Khongoryn Els Sand Dunes Mongolia
Khongoryn Els Sand Dunes Mongolia
July 27, 2021
This is Erdeneochir - a talented Mongolian musician. His musical skills include the art of khoomi (throat singing) and playing the horse head fiddle.
Mongolia’s Horse Head Fiddle
July 29, 2021
Bactrian camels Mongolia

Tale Of The Weeping Camel

The Tale of the Weeping Camel is a 2003 German documentary drama which was released internationally in 2004. The movie was directed and written by Byambasuren Davaa and Luigi Falorni. The plot is about a family of nomadic herders in the Gobi Desert trying to save the life of a Bactrian camel calf after it was rejected by its mother. They bring in a local musician – a horse head fiddle player – to play a specific tune to coax the mother camel into accepting its new-born calf.

This coaxing ritual was added to UNESCO’s Intangible Cultural Heritage List in 2015.  This Intangible Cultural Heritage list includes:

‘traditions or living expressions inherited from our ancestors and passed on to our descendants, such as oral traditions, performing arts, social practices, rituals, festive events, knowledge and practices concerning nature and the universe or the knowledge and skills to produce traditional crafts.’

Included on the Mongolian list are knucklebone shooting, the traditional Biyelgee dance, the Naadam festival,  and the Morin Khuur (horse-head fiddle).

Horse Head Fiddle Mongolia - used in The Tale Of The Weeping Camel

What is the ‘coaxing ritual for camel calves?’ Well, for those of you who haven’t seen the Tale of the Weeping Camel …

Spring in Mongolia is a hard time of year – especially in the Gobi. Mother animals give birth to their young in a harsh and dusty environment and there is a big risk of losing a mother or a calf.

Mongols have a variety of rituals relating to husbandry in traditional Mongolian society. One of them is a chanting ritual for a new-born baby animal and its mother. To chant is to stimulate, through the use of special words and melody, the adopting of a baby animal to its mother. 

A camel calf taking milk


There are different gestures, melodies and chanting techniques for the five types of livestock in Mongolia. 

 Coaxing (Ингэнд Ботго Авахуулах – commonly known as khuuslukh) a camel is a ritual for a mother who rejects her baby; or for adopting an orphan baby to another female who has lost her baby, because only a suckling mother will have milk.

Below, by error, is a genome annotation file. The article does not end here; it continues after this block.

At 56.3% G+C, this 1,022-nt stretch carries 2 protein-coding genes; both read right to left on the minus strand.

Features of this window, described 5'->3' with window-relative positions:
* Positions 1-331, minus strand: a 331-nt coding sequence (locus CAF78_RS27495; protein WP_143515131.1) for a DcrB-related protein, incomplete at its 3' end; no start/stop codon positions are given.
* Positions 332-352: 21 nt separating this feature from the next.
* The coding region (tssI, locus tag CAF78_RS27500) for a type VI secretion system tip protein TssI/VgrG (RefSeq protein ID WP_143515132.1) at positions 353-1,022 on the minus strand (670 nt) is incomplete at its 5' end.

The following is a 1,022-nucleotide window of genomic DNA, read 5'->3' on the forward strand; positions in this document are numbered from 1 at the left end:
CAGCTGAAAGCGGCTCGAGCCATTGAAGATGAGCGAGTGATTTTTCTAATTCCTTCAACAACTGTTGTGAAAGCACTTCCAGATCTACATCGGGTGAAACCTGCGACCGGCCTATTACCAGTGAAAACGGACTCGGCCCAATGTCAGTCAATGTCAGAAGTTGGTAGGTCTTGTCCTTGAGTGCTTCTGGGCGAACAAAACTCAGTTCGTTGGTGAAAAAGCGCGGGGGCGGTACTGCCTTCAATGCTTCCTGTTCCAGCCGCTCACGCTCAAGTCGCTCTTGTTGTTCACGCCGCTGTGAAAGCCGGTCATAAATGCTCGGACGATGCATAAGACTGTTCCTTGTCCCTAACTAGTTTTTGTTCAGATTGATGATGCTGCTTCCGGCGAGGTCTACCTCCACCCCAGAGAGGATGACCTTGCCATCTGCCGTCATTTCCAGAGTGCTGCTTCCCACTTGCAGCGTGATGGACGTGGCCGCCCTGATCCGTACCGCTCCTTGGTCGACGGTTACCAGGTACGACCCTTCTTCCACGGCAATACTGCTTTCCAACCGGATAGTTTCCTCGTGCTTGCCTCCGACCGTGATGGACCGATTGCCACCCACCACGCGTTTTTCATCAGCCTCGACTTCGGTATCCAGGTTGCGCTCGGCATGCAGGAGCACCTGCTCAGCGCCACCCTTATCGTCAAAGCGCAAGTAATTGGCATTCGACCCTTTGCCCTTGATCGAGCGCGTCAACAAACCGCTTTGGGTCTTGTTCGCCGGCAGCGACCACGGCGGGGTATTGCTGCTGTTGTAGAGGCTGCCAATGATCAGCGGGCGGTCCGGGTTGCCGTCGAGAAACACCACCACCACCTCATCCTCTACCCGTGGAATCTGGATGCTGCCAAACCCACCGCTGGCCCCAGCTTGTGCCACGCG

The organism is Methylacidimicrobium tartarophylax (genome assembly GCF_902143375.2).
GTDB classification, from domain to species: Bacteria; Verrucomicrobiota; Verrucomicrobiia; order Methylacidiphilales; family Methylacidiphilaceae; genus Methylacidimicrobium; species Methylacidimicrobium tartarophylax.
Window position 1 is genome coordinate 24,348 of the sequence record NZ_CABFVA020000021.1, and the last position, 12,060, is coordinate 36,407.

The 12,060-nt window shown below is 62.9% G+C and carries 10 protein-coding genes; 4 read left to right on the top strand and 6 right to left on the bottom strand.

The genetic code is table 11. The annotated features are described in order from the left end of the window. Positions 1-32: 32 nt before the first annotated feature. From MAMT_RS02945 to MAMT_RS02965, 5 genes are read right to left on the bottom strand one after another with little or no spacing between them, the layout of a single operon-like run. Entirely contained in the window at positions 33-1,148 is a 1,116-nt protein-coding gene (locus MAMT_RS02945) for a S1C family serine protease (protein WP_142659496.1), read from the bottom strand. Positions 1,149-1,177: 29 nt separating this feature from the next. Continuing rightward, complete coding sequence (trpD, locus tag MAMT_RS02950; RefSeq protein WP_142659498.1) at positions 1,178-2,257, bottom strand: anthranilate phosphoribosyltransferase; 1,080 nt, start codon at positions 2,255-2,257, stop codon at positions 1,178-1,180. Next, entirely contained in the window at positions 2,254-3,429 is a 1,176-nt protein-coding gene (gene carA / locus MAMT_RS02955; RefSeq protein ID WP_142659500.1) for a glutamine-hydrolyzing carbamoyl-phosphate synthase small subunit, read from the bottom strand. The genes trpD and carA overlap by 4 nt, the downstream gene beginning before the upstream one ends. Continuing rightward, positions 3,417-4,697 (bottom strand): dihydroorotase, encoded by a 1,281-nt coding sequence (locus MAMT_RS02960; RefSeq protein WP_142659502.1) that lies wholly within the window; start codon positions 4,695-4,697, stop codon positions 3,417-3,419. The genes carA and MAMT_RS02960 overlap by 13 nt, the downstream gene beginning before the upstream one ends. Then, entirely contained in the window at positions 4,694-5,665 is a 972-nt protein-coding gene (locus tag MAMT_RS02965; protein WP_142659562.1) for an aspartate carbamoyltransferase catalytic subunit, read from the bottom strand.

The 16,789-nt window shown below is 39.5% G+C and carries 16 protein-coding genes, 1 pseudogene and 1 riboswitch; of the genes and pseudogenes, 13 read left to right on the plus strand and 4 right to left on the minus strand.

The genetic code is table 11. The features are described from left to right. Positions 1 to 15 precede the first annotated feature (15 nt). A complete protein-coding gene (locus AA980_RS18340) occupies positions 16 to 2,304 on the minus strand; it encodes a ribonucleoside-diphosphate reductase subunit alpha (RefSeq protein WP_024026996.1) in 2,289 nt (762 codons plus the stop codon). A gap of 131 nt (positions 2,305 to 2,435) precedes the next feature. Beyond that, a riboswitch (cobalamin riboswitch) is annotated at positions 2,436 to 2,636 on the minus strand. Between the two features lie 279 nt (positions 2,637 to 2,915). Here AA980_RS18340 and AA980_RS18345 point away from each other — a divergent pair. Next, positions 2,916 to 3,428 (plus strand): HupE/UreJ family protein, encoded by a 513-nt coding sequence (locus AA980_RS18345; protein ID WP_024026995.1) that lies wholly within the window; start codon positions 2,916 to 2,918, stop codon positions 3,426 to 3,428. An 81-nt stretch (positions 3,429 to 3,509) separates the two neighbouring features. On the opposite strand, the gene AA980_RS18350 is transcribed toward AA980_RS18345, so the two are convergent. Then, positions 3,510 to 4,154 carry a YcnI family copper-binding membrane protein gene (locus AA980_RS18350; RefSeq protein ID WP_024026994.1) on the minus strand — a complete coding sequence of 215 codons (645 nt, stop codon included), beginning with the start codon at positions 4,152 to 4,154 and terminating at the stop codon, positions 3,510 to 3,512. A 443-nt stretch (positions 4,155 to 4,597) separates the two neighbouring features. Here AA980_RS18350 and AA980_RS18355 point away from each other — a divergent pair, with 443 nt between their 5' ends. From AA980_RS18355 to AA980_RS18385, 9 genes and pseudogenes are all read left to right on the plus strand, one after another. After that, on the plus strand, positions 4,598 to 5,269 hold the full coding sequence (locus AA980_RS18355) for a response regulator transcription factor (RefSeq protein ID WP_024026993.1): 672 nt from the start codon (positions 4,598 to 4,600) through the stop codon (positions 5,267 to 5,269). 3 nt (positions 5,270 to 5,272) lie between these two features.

Most herdswomen engage in techniques and methods of coaxing, but these techniques and methods aren’t enough sometimes.  A specialist musician is brought in (often with a Morin Khuur – horse head fiddle). The mother is tied close to the calf, and the musician will begin their monotone song ‘khuus’ or lullaby. 

 A mother camel will typically bite, savage or spit at her calf at the beginning of the ritual. The coaxer can change their melody, depending on the mother’s behavioural reaction. When a mother camel is being coaxed into accepting a rejected or orphan calf, it is said to break into tears at the gentle sound of  the ‘khuus’ and this is when they start to accept the calf. Hence the name of the documentary The Tale Of The Weeping Camel. 

Bactrian Camels
There are approximately 472,934 domestic Bactrian camels in Mongolia in 2020 (the total livestock population is approximately 67 million. The Bactrian camel (Camelus bactrianus) has two humps, in contrast to the single-humped dromedary camel. Bactrian camels have served as pack animals in Mongolia for centuries such as on The Tea Road because of their tolerance for high altitude, cold, and also drought conditions. Their pale colour is better for reflecting the sun’s rays during the extreme heat of the summer months in the Gobi Desert and they have thin stomach hair – which lets the heat escape from their body. Look closely and you’ll see that they have two pairs of eyelashes that are extra long – designed to keep out the sand.  They have tough teeth for chewing the thorniest desert plants. Camels also have dry poo and concentrated pee – to help conserve water. Airag is the famous Mongolian drink from horses – fermented mare’s milk. However, herders in the desert make a similar product with camel’s milk known as khoormog. 
There are also wild camels in Mongolia (Camelus Ferus). There is a world population of approximately 1000  with around 600 in the Gobi Desert in north-west China and around 450 in the Gobi Desert in Mongolia. The Wild Camel Protection Foundation (WCPF) is the only charity in the world with a specific mission to save this remarkable creature and its pristine desert environment from extinction and destruction. 
A female camel herder in Mongolia's Gobi Desert

Image: EL guest Tammy McCorkle

The coaxing ritual is sometimes represented in the Opening Ceremony of the Thousand Camel Festival held in the southern Gobi in March to celebrate the Bactrian camel and the essential role it plays in the lives of Mongolia’s herders. Alternatively, consider taking a camel trek with us or visit the Gobi Desert on one of our Mongolia experiences.

Jess @ Eternal Landscapes

Jessica Brooks
Jessica Brooks
I’m Jess Brooks. I am the founder of Eternal Landscapes Mongolia - a registered Mongolian business and social travel enterprise that focuses on providing travellers with a real 21st Century insight into Mongolia. I have been based in Mongolia since 2006 and together with my beloved Mongolian team, we focus on tourism that makes a positive difference. I'm also a Fellow of the Royal Geographical Society - awarded for my work in Mongolia and a published guidebook author - having worked together with World Adventure Guides to produce a digital interactive guide to Mongolia.
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